vol 8, issue 4

Alcatraz: lighting up the Rock

10 April 2013
By Sean Davies
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Paul Cloyd

Paul Cloyd

It used to be home to notorious criminals but now Alcatraz is the site of an ambitious renewable energy project.

The cell block stands empty of inmates. The likes of Al Capone, machine Gun Kelly and the Birdman of Alcatraz are long gone. It is now 50 years since Alcatraz was used as a federal prison. These days thousands of tourists are ferried across the 1.5 miles of San Francisco Bay to discover what life was like at The Rock.

Power for the craggy island has traditionally come from an ageing set of diesel generators, but last year the national Park Service (NPS) decided to install a renewable energy system to supply power to the island. Now a 307kW photovoltaic (PV) array sits on the roof of the main building, attached to two 2,000-amp-hour battery strings and an inverter plant.

The new 1,300-panel system produces close to 400,000kWh of electricity a year, reducing carbon dioxide (CO2) emissions by about 337,000kg a year and reducing the time the generator runs from 100 per cent to 40 per cent.

A massive solar battery system helps power the island when the sun doesn't shine – and it, too, is hidden from the view of the 1.4 million visitors the island and prison get each year.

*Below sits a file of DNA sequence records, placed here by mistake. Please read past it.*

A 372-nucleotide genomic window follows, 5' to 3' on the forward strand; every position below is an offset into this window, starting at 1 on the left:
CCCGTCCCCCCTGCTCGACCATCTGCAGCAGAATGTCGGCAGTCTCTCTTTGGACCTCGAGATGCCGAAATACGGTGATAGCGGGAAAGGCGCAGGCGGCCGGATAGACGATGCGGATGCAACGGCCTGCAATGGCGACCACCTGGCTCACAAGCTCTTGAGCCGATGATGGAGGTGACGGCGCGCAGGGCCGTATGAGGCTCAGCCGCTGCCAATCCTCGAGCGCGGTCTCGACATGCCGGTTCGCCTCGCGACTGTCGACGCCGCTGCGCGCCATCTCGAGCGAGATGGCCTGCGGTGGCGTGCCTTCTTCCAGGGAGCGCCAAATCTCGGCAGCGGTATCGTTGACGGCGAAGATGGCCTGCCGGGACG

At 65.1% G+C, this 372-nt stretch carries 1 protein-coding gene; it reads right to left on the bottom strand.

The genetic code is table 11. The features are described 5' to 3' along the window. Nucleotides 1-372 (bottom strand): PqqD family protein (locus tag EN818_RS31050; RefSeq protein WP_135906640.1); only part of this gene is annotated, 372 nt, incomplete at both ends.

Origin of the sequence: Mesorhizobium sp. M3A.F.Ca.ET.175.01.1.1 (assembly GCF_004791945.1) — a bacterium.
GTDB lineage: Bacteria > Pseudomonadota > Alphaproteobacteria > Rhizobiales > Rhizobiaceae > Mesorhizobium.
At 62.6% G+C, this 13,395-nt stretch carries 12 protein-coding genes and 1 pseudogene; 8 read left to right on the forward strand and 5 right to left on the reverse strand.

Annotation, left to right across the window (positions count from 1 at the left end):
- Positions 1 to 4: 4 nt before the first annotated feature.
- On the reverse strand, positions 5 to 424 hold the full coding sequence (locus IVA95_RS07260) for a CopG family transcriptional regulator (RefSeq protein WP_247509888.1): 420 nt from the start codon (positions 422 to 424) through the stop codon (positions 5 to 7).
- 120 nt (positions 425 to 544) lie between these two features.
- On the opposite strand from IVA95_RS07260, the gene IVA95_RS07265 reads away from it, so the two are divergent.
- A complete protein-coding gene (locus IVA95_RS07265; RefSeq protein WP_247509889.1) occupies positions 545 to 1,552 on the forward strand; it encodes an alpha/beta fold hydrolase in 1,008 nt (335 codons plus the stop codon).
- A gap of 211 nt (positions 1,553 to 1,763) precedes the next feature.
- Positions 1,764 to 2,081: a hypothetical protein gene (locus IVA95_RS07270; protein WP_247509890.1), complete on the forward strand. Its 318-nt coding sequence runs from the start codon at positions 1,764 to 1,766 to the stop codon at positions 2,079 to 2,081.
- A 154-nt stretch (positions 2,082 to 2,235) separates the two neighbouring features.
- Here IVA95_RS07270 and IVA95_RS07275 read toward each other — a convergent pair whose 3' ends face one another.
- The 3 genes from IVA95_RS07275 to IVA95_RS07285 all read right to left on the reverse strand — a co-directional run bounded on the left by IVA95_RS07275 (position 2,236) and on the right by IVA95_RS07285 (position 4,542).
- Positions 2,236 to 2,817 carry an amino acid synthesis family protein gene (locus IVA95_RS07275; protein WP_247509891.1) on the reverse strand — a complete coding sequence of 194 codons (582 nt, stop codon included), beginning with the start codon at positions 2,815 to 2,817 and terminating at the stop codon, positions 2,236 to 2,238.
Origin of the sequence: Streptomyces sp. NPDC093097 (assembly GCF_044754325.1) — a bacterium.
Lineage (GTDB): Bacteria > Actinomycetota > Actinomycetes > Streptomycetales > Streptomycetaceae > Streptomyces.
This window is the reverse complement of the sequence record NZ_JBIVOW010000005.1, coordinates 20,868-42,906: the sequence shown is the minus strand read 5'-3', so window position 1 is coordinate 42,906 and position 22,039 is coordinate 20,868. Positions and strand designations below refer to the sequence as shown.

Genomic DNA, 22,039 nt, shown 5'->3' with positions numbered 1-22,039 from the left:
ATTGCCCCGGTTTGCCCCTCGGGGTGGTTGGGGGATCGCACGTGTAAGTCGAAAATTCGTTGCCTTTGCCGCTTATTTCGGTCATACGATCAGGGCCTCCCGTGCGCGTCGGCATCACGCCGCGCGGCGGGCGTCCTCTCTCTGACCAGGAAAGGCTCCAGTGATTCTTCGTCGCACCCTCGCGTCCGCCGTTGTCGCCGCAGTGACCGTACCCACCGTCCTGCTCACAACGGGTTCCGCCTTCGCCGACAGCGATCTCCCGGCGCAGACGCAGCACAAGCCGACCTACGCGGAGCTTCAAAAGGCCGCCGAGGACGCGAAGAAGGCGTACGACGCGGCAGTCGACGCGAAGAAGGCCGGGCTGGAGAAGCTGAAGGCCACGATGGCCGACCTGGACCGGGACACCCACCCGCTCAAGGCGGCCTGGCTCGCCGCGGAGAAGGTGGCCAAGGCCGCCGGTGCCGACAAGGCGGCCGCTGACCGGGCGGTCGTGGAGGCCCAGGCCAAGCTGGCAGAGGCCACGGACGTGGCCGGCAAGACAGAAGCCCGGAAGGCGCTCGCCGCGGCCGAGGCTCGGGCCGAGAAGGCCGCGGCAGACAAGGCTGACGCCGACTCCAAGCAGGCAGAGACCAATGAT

The man responsible for ensuring that the project ran smoothly was Paul Cloyd, NPS engineer, who spoke to E&T about the project.

What prompted the decision to install solar panels at Alcatraz? Were other renewable energy options considered?

Prior to the PV system installation, the island used as much as 1200 gallons of diesel fuel per week to operate the diesel engine electrical generators. The diesel fuel must be on and off loaded to and from a tanker with a risk of a spill into the bay always a possibility.

Historically there had been a submarine electrical cable to the main land, but this was severed by a ship’s anchor in the 1950s. From the 1950s until the PV system came on line, all power to the island was provided by diesel-powered electrical generators. Those generators were not in compliance with the clean air standards required in the San Francisco Bay Area. The park received an Environmental Audit finding in 2008 (finding # 217) that the park was using more fuel annually than the permit with the Air Quality Board allowed. A new submarine cable was considered for this project to allow the PV system to feedback to the grid and allow complete elimination of generator use. However the project team determined the submarine cable was cost prohibitive. I believe at one time some talk of a wind mill came up, but was fairly quickly determined to be too intrusive to the historic site.